BLF defends ‘kill white people’ statement

Black First Land First leader Andile Mngxitama is adamant his comments were taken out of context by the media.

FILE: Black First Land First leader Andile Mngxitama.  Picture: Christa Eybers/EWN.

JOHANNESBURG - Black First Land First (BLF) says the statements it made regarding white South Africans were in response to comments made by billionaire Johann Rupert about taxi operators.

BLF held a press conference on Tuesday afternoon after its leader Andile Mngxitama reportedly urged supporters in Potchefstroom to kill five white people for every black person who dies due to taxi violence.

Mngxitama is adamant his comments were taken out of context by the media.

He says their message was in defence of black people.

“We’re saying Johann Rupert, this time around no! That’s what we’re saying. We’re saying no we’ll not try black people you send, we have no beef with the taxi industry. When you send them to kill one of us, we’ll keep fighting.”

Despite widespread criticism and threats of legal action against the BLF, the group remains defiant regarding its comments about the killing of white South Africans.

The Freedom Front Plus has now lodged a complaint of hate speech, incitement of violence as well as incitement to commit murder with the police.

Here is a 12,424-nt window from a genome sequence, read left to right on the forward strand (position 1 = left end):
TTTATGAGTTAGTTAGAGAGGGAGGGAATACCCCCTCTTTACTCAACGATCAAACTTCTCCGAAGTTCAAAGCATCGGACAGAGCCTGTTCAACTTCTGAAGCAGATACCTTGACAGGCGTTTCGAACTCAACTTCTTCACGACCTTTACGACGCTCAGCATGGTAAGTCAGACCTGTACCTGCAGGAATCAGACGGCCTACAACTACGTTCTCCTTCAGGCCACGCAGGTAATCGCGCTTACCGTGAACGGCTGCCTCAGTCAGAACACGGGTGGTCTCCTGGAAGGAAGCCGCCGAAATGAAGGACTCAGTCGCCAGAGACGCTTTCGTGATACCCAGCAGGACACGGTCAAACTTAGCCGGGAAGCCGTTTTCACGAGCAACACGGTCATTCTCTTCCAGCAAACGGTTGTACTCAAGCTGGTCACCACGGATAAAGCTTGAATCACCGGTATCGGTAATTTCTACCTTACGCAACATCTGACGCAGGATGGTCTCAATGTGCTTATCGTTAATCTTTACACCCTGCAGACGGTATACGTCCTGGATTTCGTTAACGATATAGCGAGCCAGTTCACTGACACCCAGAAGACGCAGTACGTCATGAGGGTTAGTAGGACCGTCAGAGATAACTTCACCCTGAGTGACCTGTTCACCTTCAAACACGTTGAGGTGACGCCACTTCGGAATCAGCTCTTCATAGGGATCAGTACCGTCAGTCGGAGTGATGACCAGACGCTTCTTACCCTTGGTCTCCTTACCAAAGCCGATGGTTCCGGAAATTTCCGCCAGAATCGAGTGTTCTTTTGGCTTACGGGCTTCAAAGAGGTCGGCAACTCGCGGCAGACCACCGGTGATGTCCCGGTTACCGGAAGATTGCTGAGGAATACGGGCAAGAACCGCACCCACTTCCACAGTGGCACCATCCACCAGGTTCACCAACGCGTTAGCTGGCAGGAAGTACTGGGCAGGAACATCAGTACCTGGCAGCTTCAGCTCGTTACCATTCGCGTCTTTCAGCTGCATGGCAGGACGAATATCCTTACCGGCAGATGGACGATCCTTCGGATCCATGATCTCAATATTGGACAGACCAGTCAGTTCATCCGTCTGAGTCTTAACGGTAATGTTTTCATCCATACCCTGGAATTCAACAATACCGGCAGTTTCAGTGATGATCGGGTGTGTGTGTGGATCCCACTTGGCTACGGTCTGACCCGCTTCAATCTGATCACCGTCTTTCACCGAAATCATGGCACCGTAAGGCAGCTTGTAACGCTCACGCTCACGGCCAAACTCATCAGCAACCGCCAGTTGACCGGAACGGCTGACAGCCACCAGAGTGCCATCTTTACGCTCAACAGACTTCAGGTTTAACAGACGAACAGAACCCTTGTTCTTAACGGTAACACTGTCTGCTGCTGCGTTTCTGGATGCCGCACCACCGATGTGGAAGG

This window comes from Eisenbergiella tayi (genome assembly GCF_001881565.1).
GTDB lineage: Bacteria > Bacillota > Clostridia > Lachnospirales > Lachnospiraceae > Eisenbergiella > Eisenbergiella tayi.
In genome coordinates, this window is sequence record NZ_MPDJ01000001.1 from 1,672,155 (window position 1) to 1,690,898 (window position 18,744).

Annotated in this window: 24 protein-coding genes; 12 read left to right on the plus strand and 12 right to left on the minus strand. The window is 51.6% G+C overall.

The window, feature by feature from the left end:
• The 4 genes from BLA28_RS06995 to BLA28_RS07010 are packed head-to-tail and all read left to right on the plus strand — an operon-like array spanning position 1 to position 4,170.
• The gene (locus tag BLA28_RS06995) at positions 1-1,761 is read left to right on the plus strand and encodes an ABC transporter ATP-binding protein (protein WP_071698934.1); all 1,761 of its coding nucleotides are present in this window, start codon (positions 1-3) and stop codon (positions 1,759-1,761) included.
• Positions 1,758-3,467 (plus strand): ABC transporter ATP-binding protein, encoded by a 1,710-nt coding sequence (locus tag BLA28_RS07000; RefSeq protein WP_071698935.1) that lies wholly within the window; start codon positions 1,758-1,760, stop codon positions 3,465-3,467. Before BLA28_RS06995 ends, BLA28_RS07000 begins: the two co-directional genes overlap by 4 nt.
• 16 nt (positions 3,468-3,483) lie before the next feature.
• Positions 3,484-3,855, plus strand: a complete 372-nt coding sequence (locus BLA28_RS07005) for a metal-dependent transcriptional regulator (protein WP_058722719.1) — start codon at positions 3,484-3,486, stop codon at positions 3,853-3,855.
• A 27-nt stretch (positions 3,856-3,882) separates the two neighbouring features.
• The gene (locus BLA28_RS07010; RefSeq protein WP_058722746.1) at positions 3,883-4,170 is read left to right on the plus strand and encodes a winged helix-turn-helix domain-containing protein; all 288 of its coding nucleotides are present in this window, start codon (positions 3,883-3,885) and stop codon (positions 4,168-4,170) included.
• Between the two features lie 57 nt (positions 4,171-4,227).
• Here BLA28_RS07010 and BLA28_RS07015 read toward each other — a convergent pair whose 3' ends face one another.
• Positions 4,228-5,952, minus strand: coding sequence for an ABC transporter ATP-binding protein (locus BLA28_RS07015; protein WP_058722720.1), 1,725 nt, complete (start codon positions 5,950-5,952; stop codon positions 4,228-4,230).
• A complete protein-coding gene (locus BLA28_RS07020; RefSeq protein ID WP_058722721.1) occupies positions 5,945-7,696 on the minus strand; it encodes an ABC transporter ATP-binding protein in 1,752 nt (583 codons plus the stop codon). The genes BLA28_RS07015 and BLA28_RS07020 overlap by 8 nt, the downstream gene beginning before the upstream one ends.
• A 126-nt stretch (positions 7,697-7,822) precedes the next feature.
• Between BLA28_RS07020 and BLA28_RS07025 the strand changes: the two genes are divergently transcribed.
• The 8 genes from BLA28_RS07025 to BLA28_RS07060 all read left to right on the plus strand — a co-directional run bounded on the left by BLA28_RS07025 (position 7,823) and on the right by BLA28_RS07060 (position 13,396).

Other political parties including the Democratic Alliance and Congress of the People have indicated they will also be taking action.

There have been calls for the movement to be banned from contesting in the 2019’s elections.

During a media briefing in Johannesburg on Tuesday, Mngxitama reiterated the party’s position insisting BLF will be on the ballot papers.

“There’s no burning orders that’s going to happen here. The commission knows, and all people who know a little bit about law know that too. Black First Land First is a registered movement with the Electoral Commission of South Africa (IEC). Our name is there [at the IEC]. What we need to do now is to give them our deposit, like everyone else, then our name will be on the ballot. I can assure you that our name will be on the ballot come 2019.”

At the same time, the group was in the Equality Court on Tuesday in the matter between itself and a complainant represented by the South African Human Rights Commission (SAHRC).

The complainant has accused the BLF of using hate speech.

The BLF says groups and people who have taken them to court over various incidents are opportunistic as they know that they cannot afford legal representation.

(Edited by Zamangwane Shange)